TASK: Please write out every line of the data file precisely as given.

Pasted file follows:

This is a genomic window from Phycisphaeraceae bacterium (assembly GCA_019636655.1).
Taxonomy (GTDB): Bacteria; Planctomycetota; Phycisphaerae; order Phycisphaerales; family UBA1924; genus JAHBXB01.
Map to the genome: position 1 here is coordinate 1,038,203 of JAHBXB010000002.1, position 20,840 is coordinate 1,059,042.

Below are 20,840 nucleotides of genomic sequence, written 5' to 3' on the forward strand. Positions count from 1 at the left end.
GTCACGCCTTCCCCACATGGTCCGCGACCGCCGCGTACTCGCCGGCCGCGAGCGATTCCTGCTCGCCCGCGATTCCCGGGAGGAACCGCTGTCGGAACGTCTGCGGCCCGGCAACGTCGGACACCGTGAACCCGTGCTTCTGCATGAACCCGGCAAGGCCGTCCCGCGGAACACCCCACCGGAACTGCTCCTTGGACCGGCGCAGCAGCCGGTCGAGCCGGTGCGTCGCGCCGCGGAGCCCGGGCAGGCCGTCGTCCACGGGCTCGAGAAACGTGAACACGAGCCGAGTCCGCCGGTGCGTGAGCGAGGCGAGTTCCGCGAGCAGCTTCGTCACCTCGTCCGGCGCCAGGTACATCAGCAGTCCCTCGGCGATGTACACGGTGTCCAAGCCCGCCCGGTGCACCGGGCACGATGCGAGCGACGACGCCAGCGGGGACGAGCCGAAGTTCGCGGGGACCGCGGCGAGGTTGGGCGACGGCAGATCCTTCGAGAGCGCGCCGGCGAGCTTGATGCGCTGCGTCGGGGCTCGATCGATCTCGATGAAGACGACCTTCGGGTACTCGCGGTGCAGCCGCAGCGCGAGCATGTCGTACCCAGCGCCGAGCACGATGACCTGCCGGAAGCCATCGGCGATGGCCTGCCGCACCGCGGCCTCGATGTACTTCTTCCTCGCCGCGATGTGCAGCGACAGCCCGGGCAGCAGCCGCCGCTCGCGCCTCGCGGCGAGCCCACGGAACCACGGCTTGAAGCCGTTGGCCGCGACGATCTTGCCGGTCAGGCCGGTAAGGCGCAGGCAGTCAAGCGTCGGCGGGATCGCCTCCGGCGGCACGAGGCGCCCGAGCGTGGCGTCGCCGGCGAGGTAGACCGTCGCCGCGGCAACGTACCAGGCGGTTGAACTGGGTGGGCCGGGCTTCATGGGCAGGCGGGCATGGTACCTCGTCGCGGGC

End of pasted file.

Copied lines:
This is a genomic window from Phycisphaeraceae bacterium (assembly GCA_019636655.1).
Taxonomy (GTDB): Bacteria; Planctomycetota; Phycisphaerae; order Phycisphaerales; family UBA1924; genus JAHBXB01.
Map to the genome: position 1 here is coordinate 1,038,203 of JAHBXB010000002.1, position 20,840 is coordinate 1,059,042.

Below are 20,840 nucleotides of genomic sequence, written 5' to 3' on the forward strand. Positions count from 1 at the left end.
GTCACGCCTTCCCCACATGGTCCGCGACCGCCGCGTACTCGCCGGCCGCGAGCGATTCCTGCTCGCCCGCGATTCCCGGGAGGAACCGCTGTCGGAACGTCTGCGGCCCGGCAACGTCGGACACCGTGAACCCGTGCTTCTGCATGAACCCGGCAAGGCCGTCCCGCGGAACACCCCACCGGAACTGCTCCTTGGACCGGCGCAGCAGCCGGTCGAGCCGGTGCGTCGCGCCGCGGAGCCCGGGCAGGCCGTCGTCCACGGGCTCGAGAAACGTGAACACGAGCCGAGTCCGCCGGTGCGTGAGCGAGGCGAGTTCCGCGAGCAGCTTCGTCACCTCGTCCGGCGCCAGGTACATCAGCAGTCCCTCGGCGATGTACACGGTGTCCAAGCCCGCCCGGTGCACCGGGCACGATGCGAGCGACGACGCCAGCGGGGACGAGCCGAAGTTCGCGGGGACCGCGGCGAGGTTGGGCGACGGCAGATCCTTCGAGAGCGCGCCGGCGAGCTTGATGCGCTGCGTCGGGGCTCGATCGATCTCGATGAAGACGACCTTCGGGTACTCGCGGTGCAGCCGCAGCGCGAGCATGTCGTACCCAGCGCCGAGCACGATGACCTGCCGGAAGCCATCGGCGATGGCCTGCCGCACCGCGGCCTCGATGTACTTCTTCCTCGCCGCGATGTGCAGCGACAGCCCGGGCAGCAGCCGCCGCTCGCGCCTCGCGGCGAGCCCACGGAACCACGGCTTGAAGCCGTTGGCCGCGACGATCTTGCCGGTCAGGCCGGTAAGGCGCAGGCAGTCAAGCGTCGGCGGGATCGCCTCCGGCGGCACGAGGCGCCCGAGCGTGGCGTCGCCGGCGAGGTAGACCGTCGCCGCGGCAACGTACCAGGCGGTTGAACTGGGTGGGCCGGGCTTCATGGGCAGGCGGGCATGGTACCTCGTCGCGGGC